From The New England Journal of Medicine
"Food safety is political." So claims the title of the introduction to Marion Nestle's book Safe Food, and this assertion is solidly confirmed in the pages that follow. In her instructive monograph, Nestle exposes the political workings of the system that supposedly guarantees the safety of our food. The operation of this system is unfamiliar to many, but Nestle's well-researched and carefully documented arguments convince me that the topic should be of concern to anyone who eats. Most Americans believe that the United States has the safest food supply in the world. But is this belief justified? Does the public know what the government does and does not do regarding food inspection? How many people believe that their ground sirloin is tested for Escherichia coli O157:H7, their chicken for campylobacter, and their cold cuts for listeria? How many know whether their taco shells are made from transgenic corn? Do people assume that the package label reflects this information? And most important, do they know who decides what is done to ensure food safety and why? The answers to these questions are surprisingly predictable when one considers the workings of other regulatory systems in our society. In Safe Food, we learn of food producers that place the interests of stockholders above those of the public, byzantine government agencies that work at cross-purposes, the flow of personnel between government and industry that confuses the goals of the watchdog with those of the watched, and a spectrum of citizens' groups that engage in activities ranging from responsible public advocacy to street theatrics and "biovandalism." In essence, all the troubling problems of the military-industrial complex seem also to be manifested in our food-production system. Safe Food addresses all these elements in two major sections and a conclusion that roughly correspond with the three Bs in the book's subtitle. Part one, "Resisting Food Safety," includes an account of the government agencies concerned with food safety -- there are no fewer than 12 -- and their sometimes inexplicable regulatory responsibilities. For example, the reader learns that the U.S. Department of Agriculture (USDA) oversees the production of hot dogs in pastry dough, whereas the Food and Drug Administration (FDA) regulates hot dogs in rolls. Beef broth and dehydrated chicken soup are regulated by the USDA, but chicken broth and dehydrated beef soup are regulated by the FDA. After this look at the regulatory side of the process, Nestle turns to a discussion of food producers' historical resistance to regulation. Since 1906, one role of USDA meat inspectors has been to exclude diseased animals from the food supply. The suggestion to refocus oversight on specific pathogens by instituting Hazard Analysis and Critical Control Point (HACCP) systems at critical points in food production has been repeatedly deferred by political and legal actions since the early 1980s. For example, from 1971 until the mid-1990s, the meat industry argued successfully that foodborne pathogens such as E. coli O157:H7 are inherent components of raw meat and therefore not "adulterants" that are subject to regulation. Part two of the book recounts the efforts of biotechnology firms to introduce genetically modified foods onto the farm and into the food supply. This introduction was accomplished with the complicity of government agencies but largely without the knowledge or consent of the public. Industry aggressively promotes genetically engineered foods as the solution to world hunger. But what evidence supports this claim? And what of the hidden dangers of so-called Frankenfoods to our health and economy that some outspoken critics predict? Nestle stresses two major themes here: the exploitation of science-based justifications for points of view on either side of the question, and the notion that public opinion in these matters is often based on values, a sense of dread, and a healthy distrust of institutions, rather than on scientific principles. The conclusion, which deals with bioterrorism, may be the weakest part of the book. Here the author uses examples of novel foodborne diseases, such as mad cow disease, to show how authorities might react to a deliberate contamination of the food supply. A few minor inaccuracies in the argument are more annoying than substantive, but the premise itself is a bit of a stretch. The last major revolution in food safety in this country followed the publication of Upton Sinclair's 1906 fictional expose, The Jungle. Remarkably, our system for securing the food supply has grown in size and complexity but only marginally in scope since then. Safe Food will probably not generate the public uproar that Sinclair's book did, but it expresses in scholarly terms the compelling reasons for undertaking another reorganization of the system. An advocate holding a passionate and transparent point of view, Nestle concludes her book with a list of specific suggestions for the food industry, the federal government, and the public. As citizens, consumers, and patient advocates, physicians would be wise to be informed about these issues and their possible solutions. N. Cary Engleberg, M.D.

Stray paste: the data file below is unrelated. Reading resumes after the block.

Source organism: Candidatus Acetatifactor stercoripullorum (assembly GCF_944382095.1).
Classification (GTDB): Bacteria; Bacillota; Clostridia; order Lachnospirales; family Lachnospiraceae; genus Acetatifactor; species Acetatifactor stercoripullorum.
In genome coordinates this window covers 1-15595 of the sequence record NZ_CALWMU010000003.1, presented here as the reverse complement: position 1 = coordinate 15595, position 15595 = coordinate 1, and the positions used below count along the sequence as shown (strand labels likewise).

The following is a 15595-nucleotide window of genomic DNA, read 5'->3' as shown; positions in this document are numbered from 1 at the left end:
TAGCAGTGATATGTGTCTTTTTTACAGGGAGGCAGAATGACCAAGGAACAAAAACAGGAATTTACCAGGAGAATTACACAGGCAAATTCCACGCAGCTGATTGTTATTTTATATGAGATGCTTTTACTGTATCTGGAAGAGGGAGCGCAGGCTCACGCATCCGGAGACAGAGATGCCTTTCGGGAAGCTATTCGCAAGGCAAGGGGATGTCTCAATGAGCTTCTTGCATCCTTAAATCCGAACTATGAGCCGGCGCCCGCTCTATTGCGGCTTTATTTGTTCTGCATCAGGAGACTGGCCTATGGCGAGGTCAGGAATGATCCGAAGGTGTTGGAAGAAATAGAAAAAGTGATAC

Copyright © 2003 Massachusetts Medical Society. All rights reserved. The New England Journal of Medicine is a registered trademark of the MMS.
--This text refers to an out of print or unavailable edition of this title.
"Highlights of the food industry's hostility to safety regulation can be found in Marion Nestle's "Safe Food . . . a book which, like Eric Schlosser's "Fast Food Nation, makes you think before you eat."--"The Washington Monthly